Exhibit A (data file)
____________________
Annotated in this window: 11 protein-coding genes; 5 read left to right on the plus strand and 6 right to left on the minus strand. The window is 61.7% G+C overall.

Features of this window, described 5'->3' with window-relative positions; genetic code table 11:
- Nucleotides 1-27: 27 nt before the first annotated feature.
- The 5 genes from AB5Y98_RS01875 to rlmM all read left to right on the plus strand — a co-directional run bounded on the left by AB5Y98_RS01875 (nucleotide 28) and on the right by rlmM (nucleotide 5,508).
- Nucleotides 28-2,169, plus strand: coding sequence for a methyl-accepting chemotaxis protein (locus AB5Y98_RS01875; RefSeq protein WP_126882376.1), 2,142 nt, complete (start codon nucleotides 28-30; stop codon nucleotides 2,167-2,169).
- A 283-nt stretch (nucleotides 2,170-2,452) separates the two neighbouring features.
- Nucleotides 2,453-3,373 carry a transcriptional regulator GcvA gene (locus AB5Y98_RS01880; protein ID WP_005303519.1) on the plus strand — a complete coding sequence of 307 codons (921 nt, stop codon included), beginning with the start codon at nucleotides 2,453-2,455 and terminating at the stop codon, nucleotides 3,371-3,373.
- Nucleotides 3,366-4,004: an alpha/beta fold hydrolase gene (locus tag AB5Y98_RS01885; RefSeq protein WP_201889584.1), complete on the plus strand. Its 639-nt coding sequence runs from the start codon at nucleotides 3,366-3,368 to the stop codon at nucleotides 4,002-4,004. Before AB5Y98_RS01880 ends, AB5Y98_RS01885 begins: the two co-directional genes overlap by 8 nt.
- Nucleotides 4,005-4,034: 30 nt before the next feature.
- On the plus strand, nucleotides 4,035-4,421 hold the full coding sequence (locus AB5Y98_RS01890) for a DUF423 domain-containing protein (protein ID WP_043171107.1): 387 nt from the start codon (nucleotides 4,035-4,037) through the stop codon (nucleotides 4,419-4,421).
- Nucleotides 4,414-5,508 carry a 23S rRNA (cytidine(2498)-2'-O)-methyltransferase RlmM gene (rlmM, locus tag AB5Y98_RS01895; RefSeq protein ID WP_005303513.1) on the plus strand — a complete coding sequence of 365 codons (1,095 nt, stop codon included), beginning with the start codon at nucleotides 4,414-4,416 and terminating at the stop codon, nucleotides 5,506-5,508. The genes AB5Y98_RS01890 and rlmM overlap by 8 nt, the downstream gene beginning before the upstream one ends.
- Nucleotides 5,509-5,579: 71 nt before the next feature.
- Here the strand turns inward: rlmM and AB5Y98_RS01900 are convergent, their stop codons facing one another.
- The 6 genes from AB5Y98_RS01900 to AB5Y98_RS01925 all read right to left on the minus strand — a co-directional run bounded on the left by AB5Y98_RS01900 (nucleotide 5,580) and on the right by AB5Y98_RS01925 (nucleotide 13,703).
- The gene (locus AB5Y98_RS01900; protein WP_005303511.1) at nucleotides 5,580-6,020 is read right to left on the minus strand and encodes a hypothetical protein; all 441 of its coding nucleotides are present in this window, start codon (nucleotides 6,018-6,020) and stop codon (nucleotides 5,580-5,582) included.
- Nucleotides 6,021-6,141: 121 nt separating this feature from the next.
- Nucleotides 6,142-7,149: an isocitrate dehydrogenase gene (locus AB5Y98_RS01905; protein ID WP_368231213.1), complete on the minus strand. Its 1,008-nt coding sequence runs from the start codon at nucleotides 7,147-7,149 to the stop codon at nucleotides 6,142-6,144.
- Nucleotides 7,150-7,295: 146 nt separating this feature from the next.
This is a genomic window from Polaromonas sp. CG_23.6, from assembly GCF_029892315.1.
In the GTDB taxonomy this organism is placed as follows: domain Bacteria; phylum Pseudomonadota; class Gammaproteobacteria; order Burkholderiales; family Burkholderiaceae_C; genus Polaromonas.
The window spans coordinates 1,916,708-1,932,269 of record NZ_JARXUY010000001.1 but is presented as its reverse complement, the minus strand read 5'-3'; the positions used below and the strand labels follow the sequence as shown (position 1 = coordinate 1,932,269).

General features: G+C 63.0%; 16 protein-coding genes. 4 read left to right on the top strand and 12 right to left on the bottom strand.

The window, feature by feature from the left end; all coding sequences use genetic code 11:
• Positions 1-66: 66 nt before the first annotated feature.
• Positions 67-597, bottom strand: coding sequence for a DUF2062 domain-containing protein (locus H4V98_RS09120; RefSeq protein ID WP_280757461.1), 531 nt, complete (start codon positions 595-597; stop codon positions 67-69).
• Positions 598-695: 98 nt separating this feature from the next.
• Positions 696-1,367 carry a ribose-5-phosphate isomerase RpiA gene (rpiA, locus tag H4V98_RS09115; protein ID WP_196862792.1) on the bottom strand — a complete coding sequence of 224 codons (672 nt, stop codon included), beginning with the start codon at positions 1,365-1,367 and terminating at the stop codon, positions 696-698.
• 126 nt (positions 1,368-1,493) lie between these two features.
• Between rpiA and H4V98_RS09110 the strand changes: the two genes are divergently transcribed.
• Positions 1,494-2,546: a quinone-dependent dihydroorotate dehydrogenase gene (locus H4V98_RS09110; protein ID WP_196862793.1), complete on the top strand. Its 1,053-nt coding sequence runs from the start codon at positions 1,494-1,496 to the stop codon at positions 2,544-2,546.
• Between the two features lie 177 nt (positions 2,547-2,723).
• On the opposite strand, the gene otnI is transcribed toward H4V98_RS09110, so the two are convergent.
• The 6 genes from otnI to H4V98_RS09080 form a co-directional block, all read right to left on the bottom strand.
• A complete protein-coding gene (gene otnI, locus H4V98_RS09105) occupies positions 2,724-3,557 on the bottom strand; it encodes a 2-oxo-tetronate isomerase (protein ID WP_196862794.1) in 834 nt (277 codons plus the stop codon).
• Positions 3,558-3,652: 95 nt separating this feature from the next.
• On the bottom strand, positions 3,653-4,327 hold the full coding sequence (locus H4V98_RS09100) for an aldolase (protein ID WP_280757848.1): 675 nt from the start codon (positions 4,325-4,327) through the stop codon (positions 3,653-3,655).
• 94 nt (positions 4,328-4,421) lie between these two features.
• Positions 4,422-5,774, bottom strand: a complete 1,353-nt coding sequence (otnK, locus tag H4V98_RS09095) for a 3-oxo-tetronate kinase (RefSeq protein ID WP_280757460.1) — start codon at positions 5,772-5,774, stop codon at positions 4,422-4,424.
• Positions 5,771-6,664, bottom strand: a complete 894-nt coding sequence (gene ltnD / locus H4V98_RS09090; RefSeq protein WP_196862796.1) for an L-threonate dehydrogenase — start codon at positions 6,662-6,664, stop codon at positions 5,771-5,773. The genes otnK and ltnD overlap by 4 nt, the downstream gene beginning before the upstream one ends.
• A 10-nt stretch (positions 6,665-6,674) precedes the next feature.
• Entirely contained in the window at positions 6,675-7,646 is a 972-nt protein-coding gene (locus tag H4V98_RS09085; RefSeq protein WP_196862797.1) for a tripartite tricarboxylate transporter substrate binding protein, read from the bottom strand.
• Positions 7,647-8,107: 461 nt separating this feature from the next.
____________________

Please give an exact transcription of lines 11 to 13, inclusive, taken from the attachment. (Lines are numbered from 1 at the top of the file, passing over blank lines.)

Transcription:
- Nucleotides 4,414-5,508 carry a 23S rRNA (cytidine(2498)-2'-O)-methyltransferase RlmM gene (rlmM, locus tag AB5Y98_RS01895; RefSeq protein ID WP_005303513.1) on the plus strand — a complete coding sequence of 365 codons (1,095 nt, stop codon included), beginning with the start codon at nucleotides 4,414-4,416 and terminating at the stop codon, nucleotides 5,506-5,508. The genes AB5Y98_RS01890 and rlmM overlap by 8 nt, the downstream gene beginning before the upstream one ends.
- Nucleotides 5,509-5,579: 71 nt before the next feature.
- Here the strand turns inward: rlmM and AB5Y98_RS01900 are convergent, their stop codons facing one another.